According to professor Simon Wessely, president of the Royal College of Psychiatrists, individuals who commit acts of violence are ‘statistically more likely to have a background of poor mental health’ than the rest of the population. However, poor mental health on its own does not lead directly to murderous violence. That is not to say that mental ill-health is not a factor here. It is difficult to imagine that the perpetrator of a frenzied knife attack on a 60-year-old woman, as happened in Russell Square, was in good mental health. But mental health is not the sole or determining factor in these cases. There are social, cultural and economic factors to be considered, not to mention personal factors involving family, friends and community. How an individual responds to disappointment and rejection, for instance, is mediated by his or her sense of belonging and purpose.
Given the very personal and complex nature of what drives individuals to commit acts of gratuitous violence, it is very difficult to isolate specific circumstances and motives that explain their behaviour. Blaming their behaviour on ‘mental-health issues’ is simplistic, and it ignores the broader question of why these people choose to express themselves in such a destructive and dreadful way.
While it is difficult to understand what goes on inside the heads of individuals who casually attack random people, it is possible to understand the wider cultural language and symbols through which they express themselves. In recent years, a powerful cultural script of nihilism has emerged in Western societies. Misanthropic sentiments often convey a sense of loathing for one’s community. Society today is rarely represented as a force for good. Instead, it is invariably portrayed in gloomy, sometimes doom-laden, terms. People are routinely described as selfish, greedy, consumerist, toxic, xenophobic, exploitative, misogynist, racist, homophobic, and so on. The narrative of radical jihadism, which adds the words evil, immoral and corrupt to this vocabulary of social condemnation, represents the most consistent and extreme expression of this mood of cultural pessimism. This is a narrative that affirms even the most depraved act of violence.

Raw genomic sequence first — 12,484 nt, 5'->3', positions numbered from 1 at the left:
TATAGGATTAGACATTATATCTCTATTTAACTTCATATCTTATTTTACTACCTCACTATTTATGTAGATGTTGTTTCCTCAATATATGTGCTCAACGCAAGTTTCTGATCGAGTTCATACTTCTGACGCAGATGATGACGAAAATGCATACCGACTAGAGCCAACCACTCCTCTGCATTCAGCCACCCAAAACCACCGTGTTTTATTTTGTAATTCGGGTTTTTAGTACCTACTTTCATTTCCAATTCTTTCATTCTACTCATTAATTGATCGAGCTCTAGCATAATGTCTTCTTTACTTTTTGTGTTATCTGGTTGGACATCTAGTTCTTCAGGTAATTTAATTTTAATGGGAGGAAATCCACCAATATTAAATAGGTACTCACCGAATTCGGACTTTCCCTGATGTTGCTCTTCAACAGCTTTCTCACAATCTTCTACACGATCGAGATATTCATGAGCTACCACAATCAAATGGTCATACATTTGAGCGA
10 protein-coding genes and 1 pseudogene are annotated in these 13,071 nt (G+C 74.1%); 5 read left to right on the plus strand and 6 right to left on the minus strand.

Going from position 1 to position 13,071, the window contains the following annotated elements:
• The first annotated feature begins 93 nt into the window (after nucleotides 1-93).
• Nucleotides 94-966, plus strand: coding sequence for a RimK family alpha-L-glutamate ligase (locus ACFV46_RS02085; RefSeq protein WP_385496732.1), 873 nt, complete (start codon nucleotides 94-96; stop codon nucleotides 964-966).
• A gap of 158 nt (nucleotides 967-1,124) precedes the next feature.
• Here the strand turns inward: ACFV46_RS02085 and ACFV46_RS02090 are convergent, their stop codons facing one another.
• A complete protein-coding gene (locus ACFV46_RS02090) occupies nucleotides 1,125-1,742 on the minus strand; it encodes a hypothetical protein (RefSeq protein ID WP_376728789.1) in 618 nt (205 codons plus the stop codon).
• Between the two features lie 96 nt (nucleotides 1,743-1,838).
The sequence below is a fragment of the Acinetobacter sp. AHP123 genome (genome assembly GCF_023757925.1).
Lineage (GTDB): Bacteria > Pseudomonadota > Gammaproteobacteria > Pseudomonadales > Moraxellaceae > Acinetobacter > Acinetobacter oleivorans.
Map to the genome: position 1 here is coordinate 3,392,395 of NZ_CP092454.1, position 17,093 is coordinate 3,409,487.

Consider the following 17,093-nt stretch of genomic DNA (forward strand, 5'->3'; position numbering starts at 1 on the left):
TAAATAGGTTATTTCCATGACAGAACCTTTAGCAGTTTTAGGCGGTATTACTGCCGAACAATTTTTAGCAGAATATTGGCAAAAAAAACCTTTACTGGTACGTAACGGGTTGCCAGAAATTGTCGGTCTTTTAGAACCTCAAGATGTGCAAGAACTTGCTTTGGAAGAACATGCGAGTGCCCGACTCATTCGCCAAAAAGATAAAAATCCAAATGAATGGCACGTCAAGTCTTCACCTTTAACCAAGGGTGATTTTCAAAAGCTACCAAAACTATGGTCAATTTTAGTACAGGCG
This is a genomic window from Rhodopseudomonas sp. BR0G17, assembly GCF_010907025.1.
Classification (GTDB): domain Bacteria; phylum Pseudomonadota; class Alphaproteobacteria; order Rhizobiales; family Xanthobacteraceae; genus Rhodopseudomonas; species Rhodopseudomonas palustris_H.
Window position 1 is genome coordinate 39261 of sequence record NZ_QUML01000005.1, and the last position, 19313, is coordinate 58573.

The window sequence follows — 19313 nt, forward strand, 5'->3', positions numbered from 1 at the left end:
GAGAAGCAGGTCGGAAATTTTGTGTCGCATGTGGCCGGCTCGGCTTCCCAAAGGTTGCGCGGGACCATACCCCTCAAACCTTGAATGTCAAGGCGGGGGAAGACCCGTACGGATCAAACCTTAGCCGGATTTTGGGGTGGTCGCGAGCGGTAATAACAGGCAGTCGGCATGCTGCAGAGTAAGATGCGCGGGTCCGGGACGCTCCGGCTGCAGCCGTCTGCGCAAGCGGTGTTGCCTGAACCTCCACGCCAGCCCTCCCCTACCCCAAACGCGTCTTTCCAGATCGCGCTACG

If we want to combat terrorism we must challenge the cultural pessimism that endows destructive behaviour with meaning. The capacity to value the life of an individual is inseparable from the value attributed to humanity as a whole. Living according to humanistic principles is the best antidote to the nihilistic spirit of our times. In the meantime, let’s stop using mental illness as a catch-all explanation for acts of terrorism.
Frank Furedi is a sociologist and commentator. His latest book, Power of Reading: From Socrates to Twitter, is published by Bloomsbury Continuum. (Order this book from Amazon UK.)
1) This point is confirmed by research into the motivation and character of suicide bombers. See, for example, Atran, S (2006), ‘The Moral Logic of Suicide Terrorism’, the Washington Quarterly, Spring
Let’s cancel cancel culture
Free speech is under attack from all sides – from illiberal laws, from a stifling climate of conformity, and from a powerful, prevailing fear of being outed as a heretic online, in the workplace, or even among friends, for uttering a dissenting thought. This is why we at spiked are stepping up our fight for speech, expanding our output and remaking the case for this most foundational liberty. But to do that we need your help. spiked – unlike so many things these days – is free. We rely on our loyal readers to fund our journalism. So if you want to support us, please do consider becoming a regular donor. Even £5 per month can be a huge help. You can find out more and sign up here. Thank you! And keep speaking freely.
To enquire about republishing spiked’s content, a right to reply or to request a correction, please contact the managing editor, Viv Regan.